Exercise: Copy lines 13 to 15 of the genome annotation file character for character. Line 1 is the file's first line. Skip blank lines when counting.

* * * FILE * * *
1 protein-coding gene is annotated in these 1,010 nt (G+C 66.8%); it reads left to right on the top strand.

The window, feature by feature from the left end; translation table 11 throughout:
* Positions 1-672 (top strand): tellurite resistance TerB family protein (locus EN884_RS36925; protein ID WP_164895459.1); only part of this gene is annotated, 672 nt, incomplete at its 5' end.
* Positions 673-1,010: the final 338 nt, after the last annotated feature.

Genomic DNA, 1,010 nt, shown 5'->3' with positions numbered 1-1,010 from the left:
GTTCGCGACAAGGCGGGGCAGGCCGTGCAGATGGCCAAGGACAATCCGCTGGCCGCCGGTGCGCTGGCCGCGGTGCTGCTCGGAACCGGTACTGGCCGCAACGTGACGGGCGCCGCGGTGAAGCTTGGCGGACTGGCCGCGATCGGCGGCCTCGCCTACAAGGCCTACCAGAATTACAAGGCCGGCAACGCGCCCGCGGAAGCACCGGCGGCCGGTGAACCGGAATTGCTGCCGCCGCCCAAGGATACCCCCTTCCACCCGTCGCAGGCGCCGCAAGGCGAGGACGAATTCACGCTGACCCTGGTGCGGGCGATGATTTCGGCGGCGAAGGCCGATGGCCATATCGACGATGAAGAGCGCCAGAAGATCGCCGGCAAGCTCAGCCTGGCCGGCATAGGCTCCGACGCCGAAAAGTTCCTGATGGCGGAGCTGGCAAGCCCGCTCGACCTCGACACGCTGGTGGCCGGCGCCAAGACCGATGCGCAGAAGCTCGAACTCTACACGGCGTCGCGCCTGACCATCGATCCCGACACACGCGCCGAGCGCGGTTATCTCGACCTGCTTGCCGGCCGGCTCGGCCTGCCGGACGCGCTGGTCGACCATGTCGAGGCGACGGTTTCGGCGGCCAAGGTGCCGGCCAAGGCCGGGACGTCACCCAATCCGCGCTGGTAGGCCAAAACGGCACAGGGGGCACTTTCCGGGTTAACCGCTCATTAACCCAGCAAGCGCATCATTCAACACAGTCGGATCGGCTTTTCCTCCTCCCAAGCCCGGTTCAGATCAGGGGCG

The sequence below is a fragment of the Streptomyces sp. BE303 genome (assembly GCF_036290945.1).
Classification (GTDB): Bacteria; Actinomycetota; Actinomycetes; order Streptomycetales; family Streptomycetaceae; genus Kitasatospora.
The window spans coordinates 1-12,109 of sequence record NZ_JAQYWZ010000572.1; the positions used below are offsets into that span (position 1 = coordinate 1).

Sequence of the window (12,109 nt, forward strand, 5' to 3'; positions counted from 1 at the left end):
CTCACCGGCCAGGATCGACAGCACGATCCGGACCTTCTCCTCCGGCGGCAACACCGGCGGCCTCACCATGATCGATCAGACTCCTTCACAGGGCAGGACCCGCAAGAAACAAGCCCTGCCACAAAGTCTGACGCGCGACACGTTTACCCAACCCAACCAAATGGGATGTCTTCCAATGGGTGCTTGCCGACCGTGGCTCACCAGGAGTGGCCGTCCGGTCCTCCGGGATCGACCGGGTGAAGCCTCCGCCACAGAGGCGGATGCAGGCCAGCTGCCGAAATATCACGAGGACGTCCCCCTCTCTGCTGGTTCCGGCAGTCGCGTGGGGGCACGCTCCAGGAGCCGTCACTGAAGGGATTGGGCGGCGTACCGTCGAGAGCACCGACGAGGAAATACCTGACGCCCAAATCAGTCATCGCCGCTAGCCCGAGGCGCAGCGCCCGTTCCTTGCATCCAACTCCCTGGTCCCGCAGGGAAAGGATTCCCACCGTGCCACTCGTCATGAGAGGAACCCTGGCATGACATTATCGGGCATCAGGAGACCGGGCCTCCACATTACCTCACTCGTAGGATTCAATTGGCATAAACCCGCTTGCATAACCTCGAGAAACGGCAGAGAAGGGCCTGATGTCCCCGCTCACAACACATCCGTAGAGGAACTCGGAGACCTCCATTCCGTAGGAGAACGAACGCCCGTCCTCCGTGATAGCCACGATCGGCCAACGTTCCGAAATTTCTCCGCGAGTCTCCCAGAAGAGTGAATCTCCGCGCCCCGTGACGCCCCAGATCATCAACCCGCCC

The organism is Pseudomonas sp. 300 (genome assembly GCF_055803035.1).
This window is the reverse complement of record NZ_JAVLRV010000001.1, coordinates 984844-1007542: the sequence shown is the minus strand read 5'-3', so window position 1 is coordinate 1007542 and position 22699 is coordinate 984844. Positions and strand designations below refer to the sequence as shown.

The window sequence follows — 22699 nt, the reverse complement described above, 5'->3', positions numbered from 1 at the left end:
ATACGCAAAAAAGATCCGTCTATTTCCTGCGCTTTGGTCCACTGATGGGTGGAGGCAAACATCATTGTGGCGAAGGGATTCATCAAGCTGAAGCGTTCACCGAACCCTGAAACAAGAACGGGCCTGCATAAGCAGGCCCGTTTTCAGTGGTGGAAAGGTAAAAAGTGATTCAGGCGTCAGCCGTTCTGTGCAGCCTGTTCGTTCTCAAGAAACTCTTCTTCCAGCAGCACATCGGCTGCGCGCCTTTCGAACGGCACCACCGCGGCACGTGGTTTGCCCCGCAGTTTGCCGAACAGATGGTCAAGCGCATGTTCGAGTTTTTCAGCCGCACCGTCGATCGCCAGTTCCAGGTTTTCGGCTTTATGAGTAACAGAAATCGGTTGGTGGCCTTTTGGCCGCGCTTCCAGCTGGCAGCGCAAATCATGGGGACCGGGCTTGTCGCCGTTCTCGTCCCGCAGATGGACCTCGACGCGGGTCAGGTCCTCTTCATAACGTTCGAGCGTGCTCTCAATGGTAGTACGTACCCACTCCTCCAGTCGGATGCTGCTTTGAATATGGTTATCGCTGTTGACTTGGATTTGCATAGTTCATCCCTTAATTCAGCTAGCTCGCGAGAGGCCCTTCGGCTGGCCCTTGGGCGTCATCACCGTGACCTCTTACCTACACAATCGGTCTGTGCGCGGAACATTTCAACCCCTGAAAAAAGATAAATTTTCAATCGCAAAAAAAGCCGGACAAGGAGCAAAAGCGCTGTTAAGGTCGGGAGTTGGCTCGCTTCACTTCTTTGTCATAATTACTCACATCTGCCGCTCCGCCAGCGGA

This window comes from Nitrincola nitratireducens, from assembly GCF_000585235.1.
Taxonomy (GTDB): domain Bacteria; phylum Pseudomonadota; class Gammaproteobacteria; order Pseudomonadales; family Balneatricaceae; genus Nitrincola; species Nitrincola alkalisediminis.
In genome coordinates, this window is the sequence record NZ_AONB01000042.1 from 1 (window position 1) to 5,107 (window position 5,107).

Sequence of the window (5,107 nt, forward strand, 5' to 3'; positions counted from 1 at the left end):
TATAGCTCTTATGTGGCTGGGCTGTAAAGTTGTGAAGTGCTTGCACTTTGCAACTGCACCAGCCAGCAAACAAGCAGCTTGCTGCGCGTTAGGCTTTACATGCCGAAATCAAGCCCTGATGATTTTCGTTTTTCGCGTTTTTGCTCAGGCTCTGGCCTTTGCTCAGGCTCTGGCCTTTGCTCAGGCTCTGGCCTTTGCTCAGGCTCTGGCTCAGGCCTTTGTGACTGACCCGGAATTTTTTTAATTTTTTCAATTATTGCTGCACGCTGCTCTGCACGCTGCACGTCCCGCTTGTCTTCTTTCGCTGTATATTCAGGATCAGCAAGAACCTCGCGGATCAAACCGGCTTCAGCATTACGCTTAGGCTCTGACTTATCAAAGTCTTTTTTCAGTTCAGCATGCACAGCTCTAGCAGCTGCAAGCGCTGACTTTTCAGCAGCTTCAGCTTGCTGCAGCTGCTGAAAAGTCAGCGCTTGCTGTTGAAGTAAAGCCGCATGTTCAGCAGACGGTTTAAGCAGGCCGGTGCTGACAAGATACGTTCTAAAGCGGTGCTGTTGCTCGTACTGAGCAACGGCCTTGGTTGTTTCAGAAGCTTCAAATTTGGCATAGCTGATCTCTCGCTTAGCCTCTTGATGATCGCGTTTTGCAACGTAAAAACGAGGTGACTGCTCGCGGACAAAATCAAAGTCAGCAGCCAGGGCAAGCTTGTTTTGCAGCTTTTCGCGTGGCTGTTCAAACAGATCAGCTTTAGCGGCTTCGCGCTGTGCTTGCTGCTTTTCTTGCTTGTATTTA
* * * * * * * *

This window is the reverse complement of record NZ_JAVLRV010000001.1, coordinates 984844-1007542: the sequence shown is the minus strand read 5'-3', so window position 1 is coordinate 1007542 and position 22699 is coordinate 984844. Positions and strand designations below refer to the sequence as shown.

The window sequence follows — 22699 nt, the reverse complement described above, 5'->3', positions numbered from 1 at the left end:
ATACGCAAAAAAGATCCGTCTATTTCCTGCGCTTTGGTCCACTGATGGGTGGAGGCAAACATCATTGTGGCGAAGGGATTCATCAAGCTGAAGCGTTCACCGAACCCTGAAACAAGAACGGGCCTGCATAAGCAGGCCCGTTTTCAGTGGTGGAAAGGTAAAAAGTGATTCAGGCGTCAGCCGTTCTGTGCAGCCTGTTCGTTCTCAAGAAACTCTTCTTCCAGCAGCACATCGGCTGCGCGCCTTTCGAACGGCACCACCGCGGCACGTGGTTTGCCCCGCAGTTTGCCGAACAGATGGTCAAGCGCATGTTCGAGTTTTTCAGCCGCACCGTCGATCGCCAGTTCCAGGTTTTCGGCTTTATGAGTAACAGAAATCGGTTGGTGGCCTTTTGGCCGCGCTTCCAGCTGGCAGCGCAAATCATGGGGACCGGGCTTGTCGCCGTTCTCGTCCCGCAGATGGACCTCGACGCGGGTCAGGTCCTCTTCATAACGTTCGAGCGTGCTCTCAATGGTAGTACGTACCCACTCCTCCAGTCGGATGCTGCTTTGAATATGGTTATCGCTGTTGACTTGGATTTGCATAGTTCATCCCTTAATTCAGCTAGCTCGCGAGAGGCCCTTCGGCTGGCCCTTGGGCGTCATCACCGTGACCTCTTACCTACACAATCGGTCTGTGCGCGGAACATTTCAACCCCTGAAAAAAGATAAATTTTCAATCGCAAAAAAAGCCGGACAAGGAGCAAAAGCGCTGTTAAGGTCGGGAGTTGGCTCGCTTCACTTCTTTGTCATAATTACTCACATCTGCCGCTCCGCCAGCGGA